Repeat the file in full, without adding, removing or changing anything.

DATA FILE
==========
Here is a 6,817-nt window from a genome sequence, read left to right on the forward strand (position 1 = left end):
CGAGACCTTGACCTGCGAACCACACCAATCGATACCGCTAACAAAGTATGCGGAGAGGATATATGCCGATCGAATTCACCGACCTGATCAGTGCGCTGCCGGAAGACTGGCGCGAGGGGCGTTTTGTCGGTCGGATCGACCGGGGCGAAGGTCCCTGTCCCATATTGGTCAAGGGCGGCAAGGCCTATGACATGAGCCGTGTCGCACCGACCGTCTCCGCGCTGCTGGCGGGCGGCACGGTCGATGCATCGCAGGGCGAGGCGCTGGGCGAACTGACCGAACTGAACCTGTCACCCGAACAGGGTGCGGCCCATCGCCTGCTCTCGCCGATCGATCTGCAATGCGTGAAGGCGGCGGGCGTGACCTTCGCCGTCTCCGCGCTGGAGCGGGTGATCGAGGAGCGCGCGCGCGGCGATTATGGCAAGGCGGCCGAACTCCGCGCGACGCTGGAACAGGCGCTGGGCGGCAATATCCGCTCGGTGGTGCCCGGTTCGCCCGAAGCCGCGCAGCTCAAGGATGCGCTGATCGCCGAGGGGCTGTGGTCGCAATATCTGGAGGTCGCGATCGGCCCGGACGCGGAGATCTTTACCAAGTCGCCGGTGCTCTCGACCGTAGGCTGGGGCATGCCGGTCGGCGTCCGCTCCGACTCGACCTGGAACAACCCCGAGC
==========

Here is a 6,817-nt window from a genome sequence, read left to right on the forward strand (position 1 = left end):
CGAGACCTTGACCTGCGAACCACACCAATCGATACCGCTAACAAAGTATGCGGAGAGGATATATGCCGATCGAATTCACCGACCTGATCAGTGCGCTGCCGGAAGACTGGCGCGAGGGGCGTTTTGTCGGTCGGATCGACCGGGGCGAAGGTCCCTGTCCCATATTGGTCAAGGGCGGCAAGGCCTATGACATGAGCCGTGTCGCACCGACCGTCTCCGCGCTGCTGGCGGGCGGCACGGTCGATGCATCGCAGGGCGAGGCGCTGGGCGAACTGACCGAACTGAACCTGTCACCCGAACAGGGTGCGGCCCATCGCCTGCTCTCGCCGATCGATCTGCAATGCGTGAAGGCGGCGGGCGTGACCTTCGCCGTCTCCGCGCTGGAGCGGGTGATCGAGGAGCGCGCGCGCGGCGATTATGGCAAGGCGGCCGAACTCCGCGCGACGCTGGAACAGGCGCTGGGCGGCAATATCCGCTCGGTGGTGCCCGGTTCGCCCGAAGCCGCGCAGCTCAAGGATGCGCTGATCGCCGAGGGGCTGTGGTCGCAATATCTGGAGGTCGCGATCGGCCCGGACGCGGAGATCTTTACCAAGTCGCCGGTGCTCTCGACCGTAGGCTGGGGCATGCCGGTCGGCGTCCGCTCCGACTCGACCTGGAACAACCCCGAGC